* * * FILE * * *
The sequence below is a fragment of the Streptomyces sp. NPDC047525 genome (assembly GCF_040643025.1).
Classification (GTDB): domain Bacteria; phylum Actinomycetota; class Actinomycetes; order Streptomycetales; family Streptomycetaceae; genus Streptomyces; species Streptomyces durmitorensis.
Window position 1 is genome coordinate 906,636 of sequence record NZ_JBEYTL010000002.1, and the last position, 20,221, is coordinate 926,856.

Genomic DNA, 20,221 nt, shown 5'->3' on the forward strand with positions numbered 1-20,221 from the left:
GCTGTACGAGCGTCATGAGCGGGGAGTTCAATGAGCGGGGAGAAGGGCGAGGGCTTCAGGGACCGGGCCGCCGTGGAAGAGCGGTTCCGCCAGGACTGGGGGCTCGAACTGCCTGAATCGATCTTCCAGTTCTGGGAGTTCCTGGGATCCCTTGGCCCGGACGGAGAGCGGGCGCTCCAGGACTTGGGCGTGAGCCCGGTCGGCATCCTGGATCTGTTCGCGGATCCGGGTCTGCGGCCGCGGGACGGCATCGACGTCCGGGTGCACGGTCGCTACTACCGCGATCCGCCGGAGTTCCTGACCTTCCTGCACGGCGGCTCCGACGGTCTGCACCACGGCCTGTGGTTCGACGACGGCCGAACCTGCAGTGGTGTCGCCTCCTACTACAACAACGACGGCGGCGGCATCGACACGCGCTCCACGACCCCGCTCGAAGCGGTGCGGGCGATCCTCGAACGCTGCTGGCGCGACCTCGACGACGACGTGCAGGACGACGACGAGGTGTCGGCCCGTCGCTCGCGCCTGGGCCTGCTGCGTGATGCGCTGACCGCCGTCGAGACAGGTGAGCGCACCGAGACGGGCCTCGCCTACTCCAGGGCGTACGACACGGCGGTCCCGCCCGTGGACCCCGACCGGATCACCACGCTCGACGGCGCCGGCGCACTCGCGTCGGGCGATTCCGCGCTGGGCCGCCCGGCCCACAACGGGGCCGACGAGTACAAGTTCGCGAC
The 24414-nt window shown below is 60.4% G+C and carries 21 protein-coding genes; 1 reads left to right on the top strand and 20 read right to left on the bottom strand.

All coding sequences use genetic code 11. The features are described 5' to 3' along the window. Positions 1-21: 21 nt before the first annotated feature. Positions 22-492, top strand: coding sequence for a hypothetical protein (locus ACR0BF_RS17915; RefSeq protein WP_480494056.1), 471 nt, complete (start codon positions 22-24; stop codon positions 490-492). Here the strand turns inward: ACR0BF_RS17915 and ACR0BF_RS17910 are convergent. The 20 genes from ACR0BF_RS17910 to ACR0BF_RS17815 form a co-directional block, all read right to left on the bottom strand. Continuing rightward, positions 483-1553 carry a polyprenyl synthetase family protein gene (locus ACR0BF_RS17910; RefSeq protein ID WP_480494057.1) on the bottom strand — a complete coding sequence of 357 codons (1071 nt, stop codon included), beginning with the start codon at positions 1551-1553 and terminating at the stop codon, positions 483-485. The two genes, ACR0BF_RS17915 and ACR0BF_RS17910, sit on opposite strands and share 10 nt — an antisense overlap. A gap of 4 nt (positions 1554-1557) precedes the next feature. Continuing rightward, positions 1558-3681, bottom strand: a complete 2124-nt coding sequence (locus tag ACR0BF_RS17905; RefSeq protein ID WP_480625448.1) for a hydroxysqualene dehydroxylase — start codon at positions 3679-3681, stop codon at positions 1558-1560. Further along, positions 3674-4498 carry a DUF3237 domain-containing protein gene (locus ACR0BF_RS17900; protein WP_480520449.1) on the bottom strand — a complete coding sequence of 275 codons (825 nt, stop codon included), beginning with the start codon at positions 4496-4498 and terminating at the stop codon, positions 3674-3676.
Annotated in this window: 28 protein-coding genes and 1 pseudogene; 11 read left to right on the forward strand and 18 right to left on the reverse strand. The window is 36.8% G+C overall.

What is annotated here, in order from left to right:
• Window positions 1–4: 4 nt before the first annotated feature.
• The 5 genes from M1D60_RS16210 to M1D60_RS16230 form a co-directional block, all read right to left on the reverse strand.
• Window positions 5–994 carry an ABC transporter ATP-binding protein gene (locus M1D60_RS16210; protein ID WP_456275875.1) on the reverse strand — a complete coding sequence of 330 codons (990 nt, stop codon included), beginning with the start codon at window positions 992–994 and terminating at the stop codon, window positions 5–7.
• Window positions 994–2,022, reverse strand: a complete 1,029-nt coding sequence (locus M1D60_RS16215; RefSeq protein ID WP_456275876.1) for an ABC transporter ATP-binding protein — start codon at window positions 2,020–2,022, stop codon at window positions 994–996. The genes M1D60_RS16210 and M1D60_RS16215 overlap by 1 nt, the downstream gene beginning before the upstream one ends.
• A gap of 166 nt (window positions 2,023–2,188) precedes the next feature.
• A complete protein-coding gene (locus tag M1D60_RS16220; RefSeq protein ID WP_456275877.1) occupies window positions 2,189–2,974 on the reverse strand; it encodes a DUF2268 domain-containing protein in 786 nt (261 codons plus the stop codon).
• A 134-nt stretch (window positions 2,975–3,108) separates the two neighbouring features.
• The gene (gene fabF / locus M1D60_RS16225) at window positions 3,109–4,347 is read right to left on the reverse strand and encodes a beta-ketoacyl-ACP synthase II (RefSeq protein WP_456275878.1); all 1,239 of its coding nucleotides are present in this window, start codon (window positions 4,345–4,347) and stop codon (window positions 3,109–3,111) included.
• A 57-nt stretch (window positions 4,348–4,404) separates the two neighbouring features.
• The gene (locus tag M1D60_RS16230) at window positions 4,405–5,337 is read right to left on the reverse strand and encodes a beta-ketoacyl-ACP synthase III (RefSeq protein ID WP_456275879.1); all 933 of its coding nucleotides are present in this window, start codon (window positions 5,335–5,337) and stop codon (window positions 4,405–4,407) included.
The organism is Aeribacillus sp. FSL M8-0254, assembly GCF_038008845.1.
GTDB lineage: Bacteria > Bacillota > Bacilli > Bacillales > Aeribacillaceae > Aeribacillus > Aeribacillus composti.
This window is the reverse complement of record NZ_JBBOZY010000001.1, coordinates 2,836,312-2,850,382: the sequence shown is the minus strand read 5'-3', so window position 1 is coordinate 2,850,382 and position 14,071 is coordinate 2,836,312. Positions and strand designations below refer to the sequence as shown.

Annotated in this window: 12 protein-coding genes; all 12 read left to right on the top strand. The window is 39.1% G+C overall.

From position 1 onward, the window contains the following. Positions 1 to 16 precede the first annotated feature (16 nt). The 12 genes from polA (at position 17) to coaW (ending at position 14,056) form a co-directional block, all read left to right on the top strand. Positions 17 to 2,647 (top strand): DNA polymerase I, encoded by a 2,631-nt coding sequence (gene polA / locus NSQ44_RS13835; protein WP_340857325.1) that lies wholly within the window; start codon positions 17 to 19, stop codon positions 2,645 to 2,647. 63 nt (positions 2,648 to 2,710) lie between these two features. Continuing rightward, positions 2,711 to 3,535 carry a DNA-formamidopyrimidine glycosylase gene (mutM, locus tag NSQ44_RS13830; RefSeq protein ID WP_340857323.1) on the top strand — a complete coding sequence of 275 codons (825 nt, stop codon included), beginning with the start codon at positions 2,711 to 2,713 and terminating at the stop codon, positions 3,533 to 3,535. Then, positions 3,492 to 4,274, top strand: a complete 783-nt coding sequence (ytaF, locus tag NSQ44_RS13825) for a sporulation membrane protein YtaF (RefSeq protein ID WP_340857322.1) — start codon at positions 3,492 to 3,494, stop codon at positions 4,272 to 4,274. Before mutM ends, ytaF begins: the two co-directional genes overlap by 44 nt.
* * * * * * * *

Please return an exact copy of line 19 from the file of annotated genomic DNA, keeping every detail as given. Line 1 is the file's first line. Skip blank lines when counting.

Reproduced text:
• The gene (locus tag M1D60_RS16230) at window positions 4,405–5,337 is read right to left on the reverse strand and encodes a beta-ketoacyl-ACP synthase III (RefSeq protein ID WP_456275879.1); all 933 of its coding nucleotides are present in this window, start codon (window positions 5,335–5,337) and stop codon (window positions 4,405–4,407) included.